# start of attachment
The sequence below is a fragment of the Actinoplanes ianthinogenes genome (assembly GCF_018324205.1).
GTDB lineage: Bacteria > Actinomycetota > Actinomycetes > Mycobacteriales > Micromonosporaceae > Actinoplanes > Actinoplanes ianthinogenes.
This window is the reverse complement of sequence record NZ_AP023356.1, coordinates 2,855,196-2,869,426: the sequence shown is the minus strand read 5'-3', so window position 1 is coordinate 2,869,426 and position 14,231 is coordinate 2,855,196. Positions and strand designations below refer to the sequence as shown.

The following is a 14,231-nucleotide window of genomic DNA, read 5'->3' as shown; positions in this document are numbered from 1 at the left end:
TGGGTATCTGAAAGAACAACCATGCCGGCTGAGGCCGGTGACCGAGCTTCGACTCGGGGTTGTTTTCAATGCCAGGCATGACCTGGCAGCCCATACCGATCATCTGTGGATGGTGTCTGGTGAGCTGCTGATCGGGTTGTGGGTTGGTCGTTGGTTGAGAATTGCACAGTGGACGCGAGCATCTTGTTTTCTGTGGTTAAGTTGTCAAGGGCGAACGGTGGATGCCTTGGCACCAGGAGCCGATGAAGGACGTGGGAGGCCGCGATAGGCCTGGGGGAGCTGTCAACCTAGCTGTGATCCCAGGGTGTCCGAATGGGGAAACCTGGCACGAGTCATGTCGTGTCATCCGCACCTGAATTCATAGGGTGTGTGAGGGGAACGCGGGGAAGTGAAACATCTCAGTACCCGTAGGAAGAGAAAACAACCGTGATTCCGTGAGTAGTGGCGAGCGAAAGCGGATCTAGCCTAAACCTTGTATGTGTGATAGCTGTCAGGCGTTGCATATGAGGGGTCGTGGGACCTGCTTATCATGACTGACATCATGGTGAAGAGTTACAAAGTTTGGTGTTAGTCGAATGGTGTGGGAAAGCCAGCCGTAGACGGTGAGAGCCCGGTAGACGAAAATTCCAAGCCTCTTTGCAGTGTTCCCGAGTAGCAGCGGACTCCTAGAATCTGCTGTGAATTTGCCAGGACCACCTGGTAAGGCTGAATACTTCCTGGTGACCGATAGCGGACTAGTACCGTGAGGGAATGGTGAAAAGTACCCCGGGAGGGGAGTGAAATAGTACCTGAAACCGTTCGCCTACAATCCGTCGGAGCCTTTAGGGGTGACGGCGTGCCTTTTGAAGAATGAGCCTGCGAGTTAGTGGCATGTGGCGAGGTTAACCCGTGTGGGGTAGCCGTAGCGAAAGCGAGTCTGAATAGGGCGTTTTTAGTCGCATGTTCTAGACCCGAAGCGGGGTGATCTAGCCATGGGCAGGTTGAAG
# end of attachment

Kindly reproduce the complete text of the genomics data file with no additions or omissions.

The sequence below is a fragment of the Actinoplanes ianthinogenes genome (assembly GCF_018324205.1).
GTDB lineage: Bacteria > Actinomycetota > Actinomycetes > Mycobacteriales > Micromonosporaceae > Actinoplanes > Actinoplanes ianthinogenes.
This window is the reverse complement of sequence record NZ_AP023356.1, coordinates 2,855,196-2,869,426: the sequence shown is the minus strand read 5'-3', so window position 1 is coordinate 2,869,426 and position 14,231 is coordinate 2,855,196. Positions and strand designations below refer to the sequence as shown.

The following is a 14,231-nucleotide window of genomic DNA, read 5'->3' as shown; positions in this document are numbered from 1 at the left end:
TGGGTATCTGAAAGAACAACCATGCCGGCTGAGGCCGGTGACCGAGCTTCGACTCGGGGTTGTTTTCAATGCCAGGCATGACCTGGCAGCCCATACCGATCATCTGTGGATGGTGTCTGGTGAGCTGCTGATCGGGTTGTGGGTTGGTCGTTGGTTGAGAATTGCACAGTGGACGCGAGCATCTTGTTTTCTGTGGTTAAGTTGTCAAGGGCGAACGGTGGATGCCTTGGCACCAGGAGCCGATGAAGGACGTGGGAGGCCGCGATAGGCCTGGGGGAGCTGTCAACCTAGCTGTGATCCCAGGGTGTCCGAATGGGGAAACCTGGCACGAGTCATGTCGTGTCATCCGCACCTGAATTCATAGGGTGTGTGAGGGGAACGCGGGGAAGTGAAACATCTCAGTACCCGTAGGAAGAGAAAACAACCGTGATTCCGTGAGTAGTGGCGAGCGAAAGCGGATCTAGCCTAAACCTTGTATGTGTGATAGCTGTCAGGCGTTGCATATGAGGGGTCGTGGGACCTGCTTATCATGACTGACATCATGGTGAAGAGTTACAAAGTTTGGTGTTAGTCGAATGGTGTGGGAAAGCCAGCCGTAGACGGTGAGAGCCCGGTAGACGAAAATTCCAAGCCTCTTTGCAGTGTTCCCGAGTAGCAGCGGACTCCTAGAATCTGCTGTGAATTTGCCAGGACCACCTGGTAAGGCTGAATACTTCCTGGTGACCGATAGCGGACTAGTACCGTGAGGGAATGGTGAAAAGTACCCCGGGAGGGGAGTGAAATAGTACCTGAAACCGTTCGCCTACAATCCGTCGGAGCCTTTAGGGGTGACGGCGTGCCTTTTGAAGAATGAGCCTGCGAGTTAGTGGCATGTGGCGAGGTTAACCCGTGTGGGGTAGCCGTAGCGAAAGCGAGTCTGAATAGGGCGTTTTTAGTCGCATGTTCTAGACCCGAAGCGGGGTGATCTAGCCATGGGCAGGTTGAAG